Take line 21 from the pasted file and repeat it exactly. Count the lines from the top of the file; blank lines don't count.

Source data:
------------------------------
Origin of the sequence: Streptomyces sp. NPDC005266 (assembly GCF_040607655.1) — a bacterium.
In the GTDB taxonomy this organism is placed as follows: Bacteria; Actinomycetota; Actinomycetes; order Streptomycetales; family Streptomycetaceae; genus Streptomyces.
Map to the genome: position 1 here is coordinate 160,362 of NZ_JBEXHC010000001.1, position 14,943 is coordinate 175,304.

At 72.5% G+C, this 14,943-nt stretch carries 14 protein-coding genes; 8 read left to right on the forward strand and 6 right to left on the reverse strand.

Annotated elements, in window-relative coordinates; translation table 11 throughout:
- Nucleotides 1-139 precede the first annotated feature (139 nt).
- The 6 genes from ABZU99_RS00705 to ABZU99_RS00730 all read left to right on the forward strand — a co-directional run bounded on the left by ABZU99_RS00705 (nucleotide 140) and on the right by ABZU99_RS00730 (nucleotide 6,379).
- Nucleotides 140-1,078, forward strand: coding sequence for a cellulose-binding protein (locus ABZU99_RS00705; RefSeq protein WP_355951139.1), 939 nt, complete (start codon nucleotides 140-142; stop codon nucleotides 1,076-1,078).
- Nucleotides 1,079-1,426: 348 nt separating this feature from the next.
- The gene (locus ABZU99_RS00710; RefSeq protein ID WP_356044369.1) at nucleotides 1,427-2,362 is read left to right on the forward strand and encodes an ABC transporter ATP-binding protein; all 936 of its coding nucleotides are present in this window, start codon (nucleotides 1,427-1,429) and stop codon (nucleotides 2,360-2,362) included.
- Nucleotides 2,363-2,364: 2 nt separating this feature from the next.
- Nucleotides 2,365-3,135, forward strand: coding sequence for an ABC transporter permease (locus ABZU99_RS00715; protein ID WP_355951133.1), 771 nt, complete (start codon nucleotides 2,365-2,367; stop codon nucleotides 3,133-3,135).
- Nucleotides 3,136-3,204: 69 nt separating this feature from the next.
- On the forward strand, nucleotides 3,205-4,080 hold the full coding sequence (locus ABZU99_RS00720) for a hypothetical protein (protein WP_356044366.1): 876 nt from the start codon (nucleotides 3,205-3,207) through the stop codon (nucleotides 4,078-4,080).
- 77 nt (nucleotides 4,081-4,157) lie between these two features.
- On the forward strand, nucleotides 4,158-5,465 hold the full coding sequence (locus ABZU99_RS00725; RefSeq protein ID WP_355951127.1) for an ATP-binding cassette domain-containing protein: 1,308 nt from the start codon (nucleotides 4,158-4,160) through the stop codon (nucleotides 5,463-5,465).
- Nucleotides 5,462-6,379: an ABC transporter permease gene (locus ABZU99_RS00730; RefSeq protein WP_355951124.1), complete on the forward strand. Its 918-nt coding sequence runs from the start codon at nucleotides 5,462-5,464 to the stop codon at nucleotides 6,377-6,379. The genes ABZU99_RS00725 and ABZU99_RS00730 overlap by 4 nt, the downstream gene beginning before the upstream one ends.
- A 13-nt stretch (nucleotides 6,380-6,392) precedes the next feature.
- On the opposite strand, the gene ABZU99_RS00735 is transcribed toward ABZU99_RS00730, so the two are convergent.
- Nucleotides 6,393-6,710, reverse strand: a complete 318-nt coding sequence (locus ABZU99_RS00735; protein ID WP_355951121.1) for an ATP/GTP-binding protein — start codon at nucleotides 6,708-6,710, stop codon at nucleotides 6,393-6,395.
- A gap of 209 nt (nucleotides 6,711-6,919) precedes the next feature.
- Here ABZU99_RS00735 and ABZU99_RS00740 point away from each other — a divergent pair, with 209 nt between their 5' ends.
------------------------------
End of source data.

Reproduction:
- A gap of 209 nt (nucleotides 6,711-6,919) precedes the next feature.